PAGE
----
Moral accountability is absolutely vital for individuals and societies. For a person, a community, or a nation to flourish, it must open itself to moral examination, to questions of right and wrong.

War is no exception.

In a democratic republic such as ours, not only our military and political leaders but also the general public must participate actively and intelligently in debates about whether or not the nation should to go to war, how to conduct war once it has begun, and how to handle the aftermath of war.

Moreover, the sustenance of a healthy national debate is premised upon the cultivation of an informed public. Given the need for an informed public and the potential for military conflict in the near future (e.g. a recent poll shows half of Americans favoring military action against North Korea), it is incumbent on Christians to give serious attention to the just war tradition.

The just war tradition helps us to avoid the pitfalls of crusaderism, on the one hand, and pacifism, on the other. It helps us to avoid the sort of mindless patriotism that supports any war our political or military leaders wish to wage. And it helps us to avoid the naïve passivism that would have permitted Hitler to extinguish the Jews and conquer Europe without so much as lifting a gun in resistance.

In light of the need educate ourselves morally on matters of war and peace, therefore, this post offers a summary of the just war tradition’s jus ad bellum (criteria that must be met before going to war) principles, following closely the framework provided by Daniel Heimbach, the Christian ethicist, former Naval officer, and former White House staffer who advised Bush 41 during the Gulf War.

  1. Just Cause: A war is only just if it corrects a specific act of injustice. For example, just cause may include reasons such as the protection of innocent human life, the restoration of human rights, or the restoration of a just international order.
  2. Competent Authority: A war is only just if the decision to go to war was made by the political leader or civil body ultimately responsible for maintaining order and providing security.
  3. Comparative Justice: A war is only just if the nation clearly has justice on its side. In cases of divided justice, a nation must judge that the moral merit on its side is clearly greater than the moral merit on their opponent.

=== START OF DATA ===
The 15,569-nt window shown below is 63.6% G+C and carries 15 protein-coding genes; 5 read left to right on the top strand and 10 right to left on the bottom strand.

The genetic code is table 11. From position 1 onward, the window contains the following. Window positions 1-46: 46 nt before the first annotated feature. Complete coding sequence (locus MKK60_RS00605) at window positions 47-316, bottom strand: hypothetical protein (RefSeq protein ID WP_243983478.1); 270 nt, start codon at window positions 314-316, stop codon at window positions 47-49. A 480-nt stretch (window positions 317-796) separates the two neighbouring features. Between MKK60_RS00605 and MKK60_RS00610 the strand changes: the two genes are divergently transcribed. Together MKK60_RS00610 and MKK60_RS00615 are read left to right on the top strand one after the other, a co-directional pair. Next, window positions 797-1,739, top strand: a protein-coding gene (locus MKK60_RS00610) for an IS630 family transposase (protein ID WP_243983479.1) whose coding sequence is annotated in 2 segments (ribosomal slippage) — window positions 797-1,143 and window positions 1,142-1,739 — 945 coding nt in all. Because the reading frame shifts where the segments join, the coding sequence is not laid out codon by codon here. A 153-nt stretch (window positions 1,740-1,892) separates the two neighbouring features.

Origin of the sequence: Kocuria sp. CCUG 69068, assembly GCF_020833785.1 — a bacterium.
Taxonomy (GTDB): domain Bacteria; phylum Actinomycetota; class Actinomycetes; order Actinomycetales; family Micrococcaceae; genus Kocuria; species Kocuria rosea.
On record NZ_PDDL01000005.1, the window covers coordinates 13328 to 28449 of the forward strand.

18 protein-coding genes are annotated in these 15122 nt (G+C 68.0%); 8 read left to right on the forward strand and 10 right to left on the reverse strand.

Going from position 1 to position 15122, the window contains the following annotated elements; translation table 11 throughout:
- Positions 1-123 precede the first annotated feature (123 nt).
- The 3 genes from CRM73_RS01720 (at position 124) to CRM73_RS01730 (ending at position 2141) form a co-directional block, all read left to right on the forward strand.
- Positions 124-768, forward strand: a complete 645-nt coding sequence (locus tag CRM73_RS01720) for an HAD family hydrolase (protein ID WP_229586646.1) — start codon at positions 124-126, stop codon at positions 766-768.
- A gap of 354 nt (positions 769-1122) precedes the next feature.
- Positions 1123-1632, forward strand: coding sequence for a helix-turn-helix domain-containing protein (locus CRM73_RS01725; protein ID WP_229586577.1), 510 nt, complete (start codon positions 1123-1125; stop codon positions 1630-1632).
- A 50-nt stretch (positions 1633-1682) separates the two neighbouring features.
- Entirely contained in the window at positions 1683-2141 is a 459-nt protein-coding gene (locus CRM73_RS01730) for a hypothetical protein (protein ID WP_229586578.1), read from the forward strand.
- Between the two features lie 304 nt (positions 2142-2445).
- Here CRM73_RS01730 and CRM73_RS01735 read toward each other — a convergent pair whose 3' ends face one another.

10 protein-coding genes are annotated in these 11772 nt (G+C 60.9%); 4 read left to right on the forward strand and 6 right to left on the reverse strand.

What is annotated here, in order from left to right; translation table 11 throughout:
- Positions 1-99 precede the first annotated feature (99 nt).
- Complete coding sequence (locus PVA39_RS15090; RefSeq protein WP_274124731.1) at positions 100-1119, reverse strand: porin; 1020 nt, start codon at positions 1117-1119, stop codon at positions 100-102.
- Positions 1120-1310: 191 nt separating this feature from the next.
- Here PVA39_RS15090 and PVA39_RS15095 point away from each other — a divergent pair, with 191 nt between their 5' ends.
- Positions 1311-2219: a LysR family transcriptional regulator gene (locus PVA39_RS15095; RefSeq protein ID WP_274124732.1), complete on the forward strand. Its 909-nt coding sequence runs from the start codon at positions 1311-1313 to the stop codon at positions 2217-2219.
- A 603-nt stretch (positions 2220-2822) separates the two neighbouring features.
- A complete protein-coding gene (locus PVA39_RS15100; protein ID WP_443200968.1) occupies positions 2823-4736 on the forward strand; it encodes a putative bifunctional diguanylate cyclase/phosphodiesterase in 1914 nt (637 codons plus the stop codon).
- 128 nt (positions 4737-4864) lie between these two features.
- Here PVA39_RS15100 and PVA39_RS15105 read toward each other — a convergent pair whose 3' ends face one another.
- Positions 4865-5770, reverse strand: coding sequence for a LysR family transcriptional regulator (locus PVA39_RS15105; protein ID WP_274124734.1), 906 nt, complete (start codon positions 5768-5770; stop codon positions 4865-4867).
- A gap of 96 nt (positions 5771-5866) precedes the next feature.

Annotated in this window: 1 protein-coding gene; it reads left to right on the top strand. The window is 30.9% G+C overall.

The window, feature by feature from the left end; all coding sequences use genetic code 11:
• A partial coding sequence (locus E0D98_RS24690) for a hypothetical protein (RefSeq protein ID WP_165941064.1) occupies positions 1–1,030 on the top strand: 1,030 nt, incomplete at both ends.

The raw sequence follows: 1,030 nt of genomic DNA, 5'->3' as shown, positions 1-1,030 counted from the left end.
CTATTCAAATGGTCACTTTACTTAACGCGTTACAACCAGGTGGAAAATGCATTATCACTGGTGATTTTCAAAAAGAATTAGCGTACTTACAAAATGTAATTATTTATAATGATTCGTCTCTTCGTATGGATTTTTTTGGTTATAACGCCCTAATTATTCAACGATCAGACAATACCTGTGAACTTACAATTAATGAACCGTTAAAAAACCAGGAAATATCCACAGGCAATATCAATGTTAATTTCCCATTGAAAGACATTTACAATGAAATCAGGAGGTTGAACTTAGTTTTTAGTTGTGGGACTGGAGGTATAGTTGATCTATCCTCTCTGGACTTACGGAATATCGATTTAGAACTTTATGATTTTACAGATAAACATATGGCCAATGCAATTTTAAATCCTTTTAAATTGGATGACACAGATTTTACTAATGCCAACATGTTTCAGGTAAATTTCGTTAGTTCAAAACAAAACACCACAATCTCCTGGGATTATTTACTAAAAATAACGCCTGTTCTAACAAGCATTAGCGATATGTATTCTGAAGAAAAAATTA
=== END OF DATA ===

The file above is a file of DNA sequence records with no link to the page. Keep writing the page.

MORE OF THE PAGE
4. Right Intention: A war is only just if its purpose is to restore a previous state of peace. In other words, a just war is one which pursues a just and humane order. A war is not just if its purpose is to humiliate, punish, glorify one’s nation, or enlarge one’s territory.
  5. Last Resort: A war is just only if all realistic nonviolent options have been considered and exhausted. After all, if a nation has right intent (principle #4), its ultimate goal is to restore a previously existing state of civil peace and order. And if that can be achieved without going to war, all the better. It is important to note that the criterion of last resort does not state that a nation must delay war perpetually or exhaust all unrealistic nonviolent options.
  6. Probability of Success: A just war is one in which the nation has a realistic chance of victory. This criterion restrains, for example, egotistic rulers who wage war without any care for the wholesale slaughter of citizen warriors.
  7. Proportionality of Projected Results: A just war is one in which the good a nation expects to achieve upon winning must be greater than estimates of what it will cost to achieve it (e.g. loss of life and property). This criterion restrains nations from gong to war when the victory would cost more than non-engagement would have cost.
  8. Right Spirit: A just war is one which should be waged with regret rather than with glee or hatred. Using lethal force against enemy soldiers is regrettable even when morally justified. This criterion reflects the fact that war is sometimes necessary and, even when so, it is always a tragic necessity.

Readers should note that, while the just war tradition has developed over the years and shows a remarkable amount of consensus among its proponents, there is some disagreement about the definition and application of just war principles. Nonetheless, the criteria hang together. If any one criterion is ignored, the whole case for a just war collapses.

Future posts will deal with justice during and after warfare, and will critique just war’s competitors, crusaderism and pacifism.


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